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Tuesday, July 8, 2008

Dr. John and the Lower 911

City That Care Forgot (429)

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   Ever since his debut, 1968's Gris-Gris, there's never been a question about the exact source of Dr. John's sound. Now, though, three years after Hurricane Katrina, his amicable growl seems more poised than ever to be a musical/social/political voice for New Orleans.

  While City That Care Forgot isn't a likely catalyst for sweeping change, or even a musical high-water mark (like 2005's Sippiana Hericane before it), it’s another pain-ridden, get-down effort by Mac Rebennack to make sense of all the senselessness swamping his hometown. And like the life/death duality that embodies all aspects of the city, it is at once both eulogy and party.

  Almost all the lyrics deal directly with reconstruction efforts and frustrations, and there's little doubt that the pissed-off message deserves to be heard, and needs to be spoken, by New Orleans musicians. Though politicization rarely makes for a good celebration, here the groove is every bit as thick as the underlying rancor—back-alley pimp-struts ("Dream Warrior"), strolling funk ("We Gettin’ There"), badass horn-charts ("Say Whut?") and soul-with-swagger ("Keep on Goin'"). Mac's own Professor Longhair-like piano tinklings and late-night bounce tie everything together.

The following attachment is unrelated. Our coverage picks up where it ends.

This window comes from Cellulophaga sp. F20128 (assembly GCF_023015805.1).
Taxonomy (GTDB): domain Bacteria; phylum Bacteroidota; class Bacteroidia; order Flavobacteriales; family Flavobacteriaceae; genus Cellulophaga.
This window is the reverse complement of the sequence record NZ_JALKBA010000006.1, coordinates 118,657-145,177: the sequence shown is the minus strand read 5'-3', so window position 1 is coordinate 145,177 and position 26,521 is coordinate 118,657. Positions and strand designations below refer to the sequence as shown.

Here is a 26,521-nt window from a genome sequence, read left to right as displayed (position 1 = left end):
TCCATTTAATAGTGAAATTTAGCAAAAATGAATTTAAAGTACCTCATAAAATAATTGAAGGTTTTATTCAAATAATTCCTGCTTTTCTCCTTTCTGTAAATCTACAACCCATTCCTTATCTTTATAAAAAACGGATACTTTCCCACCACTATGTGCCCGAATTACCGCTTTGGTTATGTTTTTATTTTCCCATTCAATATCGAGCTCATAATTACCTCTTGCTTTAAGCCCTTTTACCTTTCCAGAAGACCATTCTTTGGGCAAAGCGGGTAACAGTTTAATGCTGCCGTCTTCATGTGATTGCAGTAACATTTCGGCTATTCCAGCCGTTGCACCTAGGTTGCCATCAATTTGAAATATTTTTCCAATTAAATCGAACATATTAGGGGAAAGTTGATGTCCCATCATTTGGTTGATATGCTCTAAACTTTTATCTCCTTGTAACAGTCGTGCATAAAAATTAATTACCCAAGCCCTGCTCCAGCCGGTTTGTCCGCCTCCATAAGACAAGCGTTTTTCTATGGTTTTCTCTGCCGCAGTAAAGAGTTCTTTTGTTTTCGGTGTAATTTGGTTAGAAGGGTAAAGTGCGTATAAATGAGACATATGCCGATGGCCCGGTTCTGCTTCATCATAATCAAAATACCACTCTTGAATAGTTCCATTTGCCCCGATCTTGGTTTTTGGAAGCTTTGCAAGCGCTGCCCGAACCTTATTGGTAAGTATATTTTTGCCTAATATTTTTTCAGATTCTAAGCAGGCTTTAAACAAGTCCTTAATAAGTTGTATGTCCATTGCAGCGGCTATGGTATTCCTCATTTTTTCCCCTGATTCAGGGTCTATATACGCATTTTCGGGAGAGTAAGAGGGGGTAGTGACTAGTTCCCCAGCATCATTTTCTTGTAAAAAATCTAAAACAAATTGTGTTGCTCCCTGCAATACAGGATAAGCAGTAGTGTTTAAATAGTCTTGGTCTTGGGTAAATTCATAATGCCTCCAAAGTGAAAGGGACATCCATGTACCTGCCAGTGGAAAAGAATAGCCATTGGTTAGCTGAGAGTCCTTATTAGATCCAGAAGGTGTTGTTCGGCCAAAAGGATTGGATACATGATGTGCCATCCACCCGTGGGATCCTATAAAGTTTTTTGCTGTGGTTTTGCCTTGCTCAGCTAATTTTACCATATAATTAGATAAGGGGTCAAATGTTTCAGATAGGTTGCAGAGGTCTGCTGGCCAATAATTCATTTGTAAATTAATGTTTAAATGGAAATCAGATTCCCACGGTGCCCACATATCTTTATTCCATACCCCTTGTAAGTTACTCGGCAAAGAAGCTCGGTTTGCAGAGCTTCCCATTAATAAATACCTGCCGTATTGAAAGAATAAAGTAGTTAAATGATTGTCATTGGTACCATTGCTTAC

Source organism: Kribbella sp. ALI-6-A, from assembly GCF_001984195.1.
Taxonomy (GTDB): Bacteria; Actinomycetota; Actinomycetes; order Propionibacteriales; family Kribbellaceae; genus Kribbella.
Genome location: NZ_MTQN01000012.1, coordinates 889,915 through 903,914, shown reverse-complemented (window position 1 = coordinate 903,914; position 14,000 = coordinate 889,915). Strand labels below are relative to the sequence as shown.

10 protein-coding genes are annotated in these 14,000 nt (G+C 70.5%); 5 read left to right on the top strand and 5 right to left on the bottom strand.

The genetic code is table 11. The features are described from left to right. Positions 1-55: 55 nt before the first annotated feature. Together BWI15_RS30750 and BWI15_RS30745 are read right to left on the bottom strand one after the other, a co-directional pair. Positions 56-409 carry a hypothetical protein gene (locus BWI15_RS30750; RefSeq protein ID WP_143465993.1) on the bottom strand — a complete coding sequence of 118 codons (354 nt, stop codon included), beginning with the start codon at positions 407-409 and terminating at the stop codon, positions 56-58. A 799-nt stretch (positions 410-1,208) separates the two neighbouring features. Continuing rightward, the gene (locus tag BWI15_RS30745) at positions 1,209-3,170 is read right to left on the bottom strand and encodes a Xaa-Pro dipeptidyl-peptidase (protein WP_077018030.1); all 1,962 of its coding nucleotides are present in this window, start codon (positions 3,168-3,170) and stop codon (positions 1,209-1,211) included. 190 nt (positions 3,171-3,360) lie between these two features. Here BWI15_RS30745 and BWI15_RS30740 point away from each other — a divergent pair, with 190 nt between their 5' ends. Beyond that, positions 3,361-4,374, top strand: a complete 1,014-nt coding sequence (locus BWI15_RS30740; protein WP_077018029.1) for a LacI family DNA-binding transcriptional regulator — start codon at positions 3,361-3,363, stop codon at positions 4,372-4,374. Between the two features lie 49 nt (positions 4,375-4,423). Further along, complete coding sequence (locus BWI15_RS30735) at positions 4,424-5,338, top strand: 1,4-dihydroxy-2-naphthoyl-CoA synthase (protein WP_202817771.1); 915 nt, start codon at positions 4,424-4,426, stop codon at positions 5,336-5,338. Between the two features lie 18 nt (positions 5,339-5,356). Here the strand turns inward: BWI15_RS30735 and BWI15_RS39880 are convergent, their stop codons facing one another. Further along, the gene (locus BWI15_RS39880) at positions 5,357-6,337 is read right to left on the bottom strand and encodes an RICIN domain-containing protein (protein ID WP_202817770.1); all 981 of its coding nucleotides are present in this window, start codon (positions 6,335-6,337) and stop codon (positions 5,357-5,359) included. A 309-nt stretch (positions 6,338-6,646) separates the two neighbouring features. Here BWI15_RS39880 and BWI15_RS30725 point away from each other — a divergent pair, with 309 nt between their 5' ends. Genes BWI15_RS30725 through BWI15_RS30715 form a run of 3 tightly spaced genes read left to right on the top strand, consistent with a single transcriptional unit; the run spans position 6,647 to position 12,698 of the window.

Eric Clapton (getting around these days), Willie Nelson (sounding out of place) and Ani DiFranco also make low-key guest appearances. Local drop-bys—still the defining element of New Orleans recordings—include James Andrews, Terence Blanchard and Terrance Simien.

  Though it offers nothing groundbreaking or truly heartbreaking ("You Might Be Surprised" falls a bit short), City is a notable chapter in New Orleans' post-Katrina songbook, if for no other reason than it stems from the most recognizable voice of the city.


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